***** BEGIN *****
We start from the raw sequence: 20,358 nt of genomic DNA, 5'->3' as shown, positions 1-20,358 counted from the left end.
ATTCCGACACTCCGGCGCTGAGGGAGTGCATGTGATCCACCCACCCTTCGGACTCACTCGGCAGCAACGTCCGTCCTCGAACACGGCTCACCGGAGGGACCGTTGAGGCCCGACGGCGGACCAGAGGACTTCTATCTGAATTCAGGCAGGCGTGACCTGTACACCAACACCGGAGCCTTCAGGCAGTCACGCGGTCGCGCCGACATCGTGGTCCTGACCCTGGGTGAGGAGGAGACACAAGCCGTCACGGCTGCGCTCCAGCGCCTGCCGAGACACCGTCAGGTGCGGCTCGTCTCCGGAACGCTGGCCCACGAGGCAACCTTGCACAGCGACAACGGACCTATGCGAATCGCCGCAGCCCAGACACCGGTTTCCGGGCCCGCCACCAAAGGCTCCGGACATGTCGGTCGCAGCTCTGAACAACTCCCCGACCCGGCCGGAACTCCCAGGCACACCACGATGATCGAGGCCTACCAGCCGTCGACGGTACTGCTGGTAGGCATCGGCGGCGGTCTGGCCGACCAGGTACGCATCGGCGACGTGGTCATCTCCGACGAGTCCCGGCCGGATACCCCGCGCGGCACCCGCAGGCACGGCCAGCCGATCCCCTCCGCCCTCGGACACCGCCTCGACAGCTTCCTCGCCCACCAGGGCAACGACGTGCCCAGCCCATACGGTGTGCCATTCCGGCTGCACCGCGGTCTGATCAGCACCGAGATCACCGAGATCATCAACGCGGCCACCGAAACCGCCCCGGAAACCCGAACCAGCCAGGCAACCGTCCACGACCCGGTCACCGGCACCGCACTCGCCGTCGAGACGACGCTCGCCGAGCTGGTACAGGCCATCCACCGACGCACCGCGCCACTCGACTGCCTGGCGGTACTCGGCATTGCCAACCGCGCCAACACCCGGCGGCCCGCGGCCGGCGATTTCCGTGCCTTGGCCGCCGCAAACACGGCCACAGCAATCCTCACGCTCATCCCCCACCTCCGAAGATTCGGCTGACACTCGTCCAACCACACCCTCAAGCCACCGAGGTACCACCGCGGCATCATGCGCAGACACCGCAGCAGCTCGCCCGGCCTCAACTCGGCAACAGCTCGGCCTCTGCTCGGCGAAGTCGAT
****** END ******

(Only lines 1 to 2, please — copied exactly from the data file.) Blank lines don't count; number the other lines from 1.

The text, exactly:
We start from the raw sequence: 20,358 nt of genomic DNA, 5'->3' as shown, positions 1-20,358 counted from the left end.
ATTCCGACACTCCGGCGCTGAGGGAGTGCATGTGATCCACCCACCCTTCGGACTCACTCGGCAGCAACGTCCGTCCTCGAACACGGCTCACCGGAGGGACCGTTGAGGCCCGACGGCGGACCAGAGGACTTCTATCTGAATTCAGGCAGGCGTGACCTGTACACCAACACCGGAGCCTTCAGGCAGTCACGCGGTCGCGCCGACATCGTGGTCCTGACCCTGGGTGAGGAGGAGACACAAGCCGTCACGGCTGCGCTCCAGCGCCTGCCGAGACACCGTCAGGTGCGGCTCGTCTCCGGAACGCTGGCCCACGAGGCAACCTTGCACAGCGACAACGGACCTATGCGAATCGCCGCAGCCCAGACACCGGTTTCCGGGCCCGCCACCAAAGGCTCCGGACATGTCGGTCGCAGCTCTGAACAACTCCCCGACCCGGCCGGAACTCCCAGGCACACCACGATGATCGAGGCCTACCAGCCGTCGACGGTACTGCTGGTAGGCATCGGCGGCGGTCTGGCCGACCAGGTACGCATCGGCGACGTGGTCATCTCCGACGAGTCCCGGCCGGATACCCCGCGCGGCACCCGCAGGCACGGCCAGCCGATCCCCTCCGCCCTCGGACACCGCCTCGACAGCTTCCTCGCCCACCAGGGCAACGACGTGCCCAGCCCATACGGTGTGCCATTCCGGCTGCACCGCGGTCTGATCAGCACCGAGATCACCGAGATCATCAACGCGGCCACCGAAACCGCCCCGGAAACCCGAACCAGCCAGGCAACCGTCCACGACCCGGTCACCGGCACCGCACTCGCCGTCGAGACGACGCTCGCCGAGCTGGTACAGGCCATCCACCGACGCACCGCGCCACTCGACTGCCTGGCGGTACTCGGCATTGCCAACCGCGCCAACACCCGGCGGCCCGCGGCCGGCGATTTCCGTGCCTTGGCCGCCGCAAACACGGCCACAGCAATCCTCACGCTCATCCCCCACCTCCGAAGATTCGGCTGACACTCGTCCAACCACACCCTCAAGCCACCGAGGTACCACCGCGGCATCATGCGCAGACACCGCAGCAGCTCGCCCGGCCTCAACTCGGCAACAGCTCGGCCTCTGCTCGGCGAAGTCGAT